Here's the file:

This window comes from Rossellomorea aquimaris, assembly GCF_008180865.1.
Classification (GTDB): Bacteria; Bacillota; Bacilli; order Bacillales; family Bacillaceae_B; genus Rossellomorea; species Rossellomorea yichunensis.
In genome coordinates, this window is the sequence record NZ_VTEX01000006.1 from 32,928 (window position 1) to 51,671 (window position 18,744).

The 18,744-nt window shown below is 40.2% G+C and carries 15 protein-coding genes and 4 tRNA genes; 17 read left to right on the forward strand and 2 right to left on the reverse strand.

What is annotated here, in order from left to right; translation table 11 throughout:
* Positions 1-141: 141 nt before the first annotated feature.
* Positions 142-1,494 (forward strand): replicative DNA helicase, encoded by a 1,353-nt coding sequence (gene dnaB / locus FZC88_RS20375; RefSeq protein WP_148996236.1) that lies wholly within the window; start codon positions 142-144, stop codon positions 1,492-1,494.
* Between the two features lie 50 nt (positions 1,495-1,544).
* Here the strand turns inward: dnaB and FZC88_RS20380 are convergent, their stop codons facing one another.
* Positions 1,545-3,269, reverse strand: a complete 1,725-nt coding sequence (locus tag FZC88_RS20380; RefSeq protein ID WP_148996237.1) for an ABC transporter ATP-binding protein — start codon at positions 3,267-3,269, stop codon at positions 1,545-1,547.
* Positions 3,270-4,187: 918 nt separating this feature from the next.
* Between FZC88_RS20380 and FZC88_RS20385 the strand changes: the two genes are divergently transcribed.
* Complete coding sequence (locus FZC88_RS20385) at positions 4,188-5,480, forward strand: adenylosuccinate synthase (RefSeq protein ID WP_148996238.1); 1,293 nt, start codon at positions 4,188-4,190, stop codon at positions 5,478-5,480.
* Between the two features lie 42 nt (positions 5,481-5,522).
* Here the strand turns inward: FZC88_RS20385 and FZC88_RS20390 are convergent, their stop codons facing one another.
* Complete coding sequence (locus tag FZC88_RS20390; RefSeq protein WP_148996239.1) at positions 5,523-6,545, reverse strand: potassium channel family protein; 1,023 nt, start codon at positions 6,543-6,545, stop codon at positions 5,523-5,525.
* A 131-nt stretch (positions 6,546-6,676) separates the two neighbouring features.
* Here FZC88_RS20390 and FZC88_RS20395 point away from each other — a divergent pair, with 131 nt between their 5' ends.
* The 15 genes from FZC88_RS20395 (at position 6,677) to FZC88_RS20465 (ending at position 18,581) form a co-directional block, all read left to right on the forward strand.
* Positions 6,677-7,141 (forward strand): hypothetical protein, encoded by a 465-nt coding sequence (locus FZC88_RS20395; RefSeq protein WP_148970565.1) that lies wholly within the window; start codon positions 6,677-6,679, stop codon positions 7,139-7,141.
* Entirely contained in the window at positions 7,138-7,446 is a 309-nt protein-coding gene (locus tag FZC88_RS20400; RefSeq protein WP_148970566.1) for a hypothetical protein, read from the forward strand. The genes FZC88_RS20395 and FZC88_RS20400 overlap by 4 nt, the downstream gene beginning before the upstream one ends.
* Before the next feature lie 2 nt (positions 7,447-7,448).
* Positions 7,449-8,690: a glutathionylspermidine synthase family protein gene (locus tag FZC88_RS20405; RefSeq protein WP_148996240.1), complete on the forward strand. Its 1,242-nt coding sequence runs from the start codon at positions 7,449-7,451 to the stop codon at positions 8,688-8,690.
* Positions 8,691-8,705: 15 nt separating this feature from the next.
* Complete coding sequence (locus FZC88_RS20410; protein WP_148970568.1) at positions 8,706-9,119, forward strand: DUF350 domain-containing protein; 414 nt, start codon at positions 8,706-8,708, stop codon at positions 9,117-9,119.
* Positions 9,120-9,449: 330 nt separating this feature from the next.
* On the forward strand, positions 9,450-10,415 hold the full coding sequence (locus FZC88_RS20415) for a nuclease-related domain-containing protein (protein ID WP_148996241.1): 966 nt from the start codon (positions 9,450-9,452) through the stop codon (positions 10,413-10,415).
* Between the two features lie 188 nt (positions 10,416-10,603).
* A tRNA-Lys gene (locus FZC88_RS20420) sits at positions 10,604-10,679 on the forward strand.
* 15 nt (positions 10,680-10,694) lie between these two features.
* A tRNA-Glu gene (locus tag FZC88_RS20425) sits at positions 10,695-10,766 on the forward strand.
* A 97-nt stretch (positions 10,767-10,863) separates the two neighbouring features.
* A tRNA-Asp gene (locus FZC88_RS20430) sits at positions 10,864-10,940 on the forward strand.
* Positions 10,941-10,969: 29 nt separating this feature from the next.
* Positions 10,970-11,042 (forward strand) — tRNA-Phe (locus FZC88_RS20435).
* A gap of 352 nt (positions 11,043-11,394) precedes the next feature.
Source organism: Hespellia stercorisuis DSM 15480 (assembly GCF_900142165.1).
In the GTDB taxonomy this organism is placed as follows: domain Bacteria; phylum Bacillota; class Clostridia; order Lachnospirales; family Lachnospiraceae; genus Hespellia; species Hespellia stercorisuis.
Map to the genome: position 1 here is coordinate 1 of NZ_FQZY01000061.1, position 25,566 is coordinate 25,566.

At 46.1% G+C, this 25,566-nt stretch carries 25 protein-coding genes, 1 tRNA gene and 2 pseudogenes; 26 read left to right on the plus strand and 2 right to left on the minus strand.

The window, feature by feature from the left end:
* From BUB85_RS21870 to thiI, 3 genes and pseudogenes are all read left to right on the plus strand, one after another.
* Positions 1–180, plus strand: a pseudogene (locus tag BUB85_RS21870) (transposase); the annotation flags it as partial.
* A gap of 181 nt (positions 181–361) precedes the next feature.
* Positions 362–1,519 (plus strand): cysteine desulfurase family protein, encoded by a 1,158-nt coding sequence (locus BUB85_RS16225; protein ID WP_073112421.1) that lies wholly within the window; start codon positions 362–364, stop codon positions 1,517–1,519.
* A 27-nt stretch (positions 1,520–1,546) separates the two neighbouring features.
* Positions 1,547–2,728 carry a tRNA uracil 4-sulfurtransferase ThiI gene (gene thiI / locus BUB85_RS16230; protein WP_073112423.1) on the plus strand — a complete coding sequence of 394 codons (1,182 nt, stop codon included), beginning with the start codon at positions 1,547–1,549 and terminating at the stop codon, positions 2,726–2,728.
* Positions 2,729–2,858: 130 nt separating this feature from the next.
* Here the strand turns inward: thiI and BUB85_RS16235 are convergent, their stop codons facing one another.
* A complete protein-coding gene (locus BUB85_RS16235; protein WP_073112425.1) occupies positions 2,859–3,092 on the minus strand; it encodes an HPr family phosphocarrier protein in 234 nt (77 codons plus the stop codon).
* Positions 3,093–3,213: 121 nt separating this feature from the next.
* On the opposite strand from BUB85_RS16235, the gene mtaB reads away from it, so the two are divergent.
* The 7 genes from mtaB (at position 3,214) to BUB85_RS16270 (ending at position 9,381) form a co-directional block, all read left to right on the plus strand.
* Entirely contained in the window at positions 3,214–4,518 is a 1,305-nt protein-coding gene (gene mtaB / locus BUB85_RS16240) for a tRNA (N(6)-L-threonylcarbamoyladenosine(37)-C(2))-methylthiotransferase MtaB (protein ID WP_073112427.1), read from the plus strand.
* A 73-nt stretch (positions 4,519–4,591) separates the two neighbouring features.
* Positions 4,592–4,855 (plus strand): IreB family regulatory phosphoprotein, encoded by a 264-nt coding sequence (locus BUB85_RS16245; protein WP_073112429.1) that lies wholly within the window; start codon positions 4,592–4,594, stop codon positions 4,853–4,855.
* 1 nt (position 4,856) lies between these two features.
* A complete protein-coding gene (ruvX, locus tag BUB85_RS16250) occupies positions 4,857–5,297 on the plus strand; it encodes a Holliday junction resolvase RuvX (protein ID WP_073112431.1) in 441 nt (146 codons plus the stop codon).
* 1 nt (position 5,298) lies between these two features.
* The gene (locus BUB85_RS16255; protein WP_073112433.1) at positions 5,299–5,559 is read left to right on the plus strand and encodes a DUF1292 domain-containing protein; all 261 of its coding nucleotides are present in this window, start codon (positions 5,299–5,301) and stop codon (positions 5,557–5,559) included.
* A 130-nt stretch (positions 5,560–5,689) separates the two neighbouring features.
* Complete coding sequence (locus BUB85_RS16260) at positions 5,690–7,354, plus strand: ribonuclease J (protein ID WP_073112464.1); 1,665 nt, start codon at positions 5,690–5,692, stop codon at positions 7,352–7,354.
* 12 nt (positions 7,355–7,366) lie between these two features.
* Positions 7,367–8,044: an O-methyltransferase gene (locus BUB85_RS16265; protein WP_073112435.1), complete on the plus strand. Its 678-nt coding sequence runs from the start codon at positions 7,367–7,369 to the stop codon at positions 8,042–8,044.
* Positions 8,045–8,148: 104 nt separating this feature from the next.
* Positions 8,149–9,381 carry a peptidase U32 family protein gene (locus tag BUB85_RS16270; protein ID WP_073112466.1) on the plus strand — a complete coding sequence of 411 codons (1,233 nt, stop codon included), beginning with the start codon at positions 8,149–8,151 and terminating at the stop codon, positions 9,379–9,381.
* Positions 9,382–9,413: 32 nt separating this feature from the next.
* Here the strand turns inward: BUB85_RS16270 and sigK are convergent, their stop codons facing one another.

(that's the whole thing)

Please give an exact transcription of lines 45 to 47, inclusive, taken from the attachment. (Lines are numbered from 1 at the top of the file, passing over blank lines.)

* Positions 362–1,519 (plus strand): cysteine desulfurase family protein, encoded by a 1,158-nt coding sequence (locus BUB85_RS16225; protein ID WP_073112421.1) that lies wholly within the window; start codon positions 362–364, stop codon positions 1,517–1,519.
* A 27-nt stretch (positions 1,520–1,546) separates the two neighbouring features.
* Positions 1,547–2,728 carry a tRNA uracil 4-sulfurtransferase ThiI gene (gene thiI / locus BUB85_RS16230; protein WP_073112423.1) on the plus strand — a complete coding sequence of 394 codons (1,182 nt, stop codon included), beginning with the start codon at positions 1,547–1,549 and terminating at the stop codon, positions 2,726–2,728.